Instead, throughout the 1970s he worked on a prototype of a natural language question and answer application that would sit on top of a relational database system. It was called Rendezvous and allowed a user with no knowledge of database systems — and even limited knowledge of a given database’s content — to engage in a dialog with the system. Users could make a natural language query along the lines of “Give me the quantity of Ticonderoga pencils we have in on-hand inventory” to extract the desired information. (You didn’t even have to say “Hey Siri” or “ Hi Alexa” first).

    In 1984 he left IBM to start his own consulting business concentrating on relational database design and management according to his 13 commandments — the rules that he believed bona fide relational databases should embody. Codd’s rules define the qualities a DBMS must possess in order to become a Relational Database Management System (RDBMS). His aim was to prevent the vision of the original relational database from being diluted, as database vendors scrambled in the early 1980s to repackage existing products with a relational veneer. It’s an ambitious list (worthy of a post all its own!) and few if any RDBMSs satisfy all 13 of Codd’s rules.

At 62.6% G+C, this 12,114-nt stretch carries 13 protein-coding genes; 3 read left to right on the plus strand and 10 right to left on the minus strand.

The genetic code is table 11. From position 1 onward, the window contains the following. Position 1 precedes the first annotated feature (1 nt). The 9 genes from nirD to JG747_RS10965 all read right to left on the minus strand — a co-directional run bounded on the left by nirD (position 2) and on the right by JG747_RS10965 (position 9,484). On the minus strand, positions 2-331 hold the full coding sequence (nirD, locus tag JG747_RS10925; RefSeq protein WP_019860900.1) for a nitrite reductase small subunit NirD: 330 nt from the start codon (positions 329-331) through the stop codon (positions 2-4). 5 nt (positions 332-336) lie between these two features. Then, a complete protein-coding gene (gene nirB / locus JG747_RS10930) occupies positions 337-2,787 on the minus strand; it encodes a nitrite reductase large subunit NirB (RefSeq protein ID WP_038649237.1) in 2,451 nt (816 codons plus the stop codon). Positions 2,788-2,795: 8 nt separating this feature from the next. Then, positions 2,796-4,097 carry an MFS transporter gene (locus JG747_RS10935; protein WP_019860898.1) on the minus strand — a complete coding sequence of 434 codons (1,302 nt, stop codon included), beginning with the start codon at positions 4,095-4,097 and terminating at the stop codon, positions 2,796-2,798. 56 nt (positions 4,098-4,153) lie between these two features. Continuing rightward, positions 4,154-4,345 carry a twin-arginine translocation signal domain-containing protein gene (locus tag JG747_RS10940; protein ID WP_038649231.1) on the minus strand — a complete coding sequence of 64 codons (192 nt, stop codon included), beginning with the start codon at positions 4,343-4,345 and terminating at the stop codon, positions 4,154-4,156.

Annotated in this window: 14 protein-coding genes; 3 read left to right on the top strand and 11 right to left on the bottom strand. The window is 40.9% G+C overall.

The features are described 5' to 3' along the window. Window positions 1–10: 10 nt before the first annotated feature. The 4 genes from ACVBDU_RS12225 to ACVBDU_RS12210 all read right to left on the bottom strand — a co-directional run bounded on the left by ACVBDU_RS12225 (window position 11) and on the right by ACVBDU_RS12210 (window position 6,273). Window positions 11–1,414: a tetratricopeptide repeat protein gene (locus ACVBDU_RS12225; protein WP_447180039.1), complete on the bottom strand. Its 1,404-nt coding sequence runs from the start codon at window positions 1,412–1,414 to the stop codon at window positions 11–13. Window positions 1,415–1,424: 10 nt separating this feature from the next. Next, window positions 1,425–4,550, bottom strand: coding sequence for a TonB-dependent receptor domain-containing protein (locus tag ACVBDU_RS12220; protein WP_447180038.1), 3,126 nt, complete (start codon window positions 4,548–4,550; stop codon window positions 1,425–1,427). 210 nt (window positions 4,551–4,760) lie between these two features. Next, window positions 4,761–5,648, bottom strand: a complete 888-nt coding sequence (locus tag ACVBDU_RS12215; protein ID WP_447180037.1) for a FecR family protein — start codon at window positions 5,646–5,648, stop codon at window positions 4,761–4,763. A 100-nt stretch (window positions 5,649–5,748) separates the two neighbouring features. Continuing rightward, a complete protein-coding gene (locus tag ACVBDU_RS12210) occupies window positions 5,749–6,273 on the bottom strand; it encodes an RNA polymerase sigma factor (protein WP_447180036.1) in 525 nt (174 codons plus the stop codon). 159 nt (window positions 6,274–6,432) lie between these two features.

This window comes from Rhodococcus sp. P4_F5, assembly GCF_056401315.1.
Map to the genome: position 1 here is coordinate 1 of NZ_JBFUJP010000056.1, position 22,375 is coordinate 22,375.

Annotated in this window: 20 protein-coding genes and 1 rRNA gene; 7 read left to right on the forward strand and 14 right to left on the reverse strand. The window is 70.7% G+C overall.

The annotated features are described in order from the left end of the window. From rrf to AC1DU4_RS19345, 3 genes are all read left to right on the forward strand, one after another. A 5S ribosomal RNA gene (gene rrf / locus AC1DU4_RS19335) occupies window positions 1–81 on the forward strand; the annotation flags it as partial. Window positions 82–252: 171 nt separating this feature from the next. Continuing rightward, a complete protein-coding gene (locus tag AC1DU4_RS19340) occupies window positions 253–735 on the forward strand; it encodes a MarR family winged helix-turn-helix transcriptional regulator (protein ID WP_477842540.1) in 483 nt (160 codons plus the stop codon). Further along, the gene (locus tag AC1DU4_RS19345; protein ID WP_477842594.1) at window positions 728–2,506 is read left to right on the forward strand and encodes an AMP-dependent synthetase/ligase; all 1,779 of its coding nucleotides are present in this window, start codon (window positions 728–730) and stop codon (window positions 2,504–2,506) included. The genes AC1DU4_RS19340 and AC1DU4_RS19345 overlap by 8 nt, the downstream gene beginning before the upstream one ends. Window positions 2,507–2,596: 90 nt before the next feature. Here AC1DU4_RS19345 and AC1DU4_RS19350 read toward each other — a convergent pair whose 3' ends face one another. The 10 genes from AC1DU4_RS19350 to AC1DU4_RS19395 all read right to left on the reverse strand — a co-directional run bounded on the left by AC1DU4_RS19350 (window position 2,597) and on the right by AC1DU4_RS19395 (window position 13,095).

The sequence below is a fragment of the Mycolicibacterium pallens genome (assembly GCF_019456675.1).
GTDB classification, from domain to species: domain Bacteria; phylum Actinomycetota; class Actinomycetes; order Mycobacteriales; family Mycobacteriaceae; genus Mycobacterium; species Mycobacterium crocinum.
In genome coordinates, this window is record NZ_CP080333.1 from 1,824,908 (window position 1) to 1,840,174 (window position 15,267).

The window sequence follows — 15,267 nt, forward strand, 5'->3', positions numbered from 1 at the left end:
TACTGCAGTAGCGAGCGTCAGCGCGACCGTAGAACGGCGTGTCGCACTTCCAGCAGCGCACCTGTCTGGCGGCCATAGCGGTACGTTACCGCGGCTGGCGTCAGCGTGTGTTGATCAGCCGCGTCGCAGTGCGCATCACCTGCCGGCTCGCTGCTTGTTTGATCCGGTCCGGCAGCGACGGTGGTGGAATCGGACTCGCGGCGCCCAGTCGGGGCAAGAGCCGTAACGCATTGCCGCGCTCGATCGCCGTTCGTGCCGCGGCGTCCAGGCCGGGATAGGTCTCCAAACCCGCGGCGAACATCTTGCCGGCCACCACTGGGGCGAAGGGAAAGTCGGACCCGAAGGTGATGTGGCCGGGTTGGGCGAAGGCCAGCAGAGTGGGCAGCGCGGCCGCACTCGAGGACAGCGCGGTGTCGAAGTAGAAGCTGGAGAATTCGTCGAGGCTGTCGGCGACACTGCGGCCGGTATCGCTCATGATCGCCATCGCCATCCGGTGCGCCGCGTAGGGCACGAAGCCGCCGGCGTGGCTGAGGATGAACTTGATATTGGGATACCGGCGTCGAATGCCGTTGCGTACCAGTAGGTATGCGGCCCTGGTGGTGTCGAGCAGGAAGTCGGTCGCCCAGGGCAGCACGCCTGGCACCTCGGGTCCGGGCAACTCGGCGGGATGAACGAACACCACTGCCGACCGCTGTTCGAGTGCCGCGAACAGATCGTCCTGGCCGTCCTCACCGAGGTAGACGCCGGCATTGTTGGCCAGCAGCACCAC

Starting with his seminal 1970 paper, Codd saw the relational database industry grow to being worth many tens of billions of dollars a year — though Codd himself never benefited directly. Throughout his professional life Codd extended his intellectual curiosity and research to complex data analysis. It was Codd who coined the term OLAP (On-Line Analytical Processing) to describe the multidimensional data model for analyzing information from multiple database systems at the same time. He was also keen to help people use databases easily and effectively; up until the time of his death in 2003, Codd was investigating ways to apply his relational ideas to the problem of business intelligence and automation.

    Ted Codd spent his life applying the beauty of math and predicate logic to the problem of managing, finding and sorting data. His indelible impact on everyday human existence is recognized with a 1981 A. M. Turing Award, the highest honor in the computer science field…And with every swipe of a credit card.

    Feature photo illustration by Michelle Gienow

    (NB: Xerox’s legendary Palo Alto Research Center, or PARC, pioneered the GUI. Legend has it Steve Jobs wrangled an inside tour of PARC for himself and a handful of Apple engineers, resulting in the revolutionary Macintosh System 1’s GUI-based OS. So Ted Codd did for databases what PARC did for PC’s: made them accessible to the masses).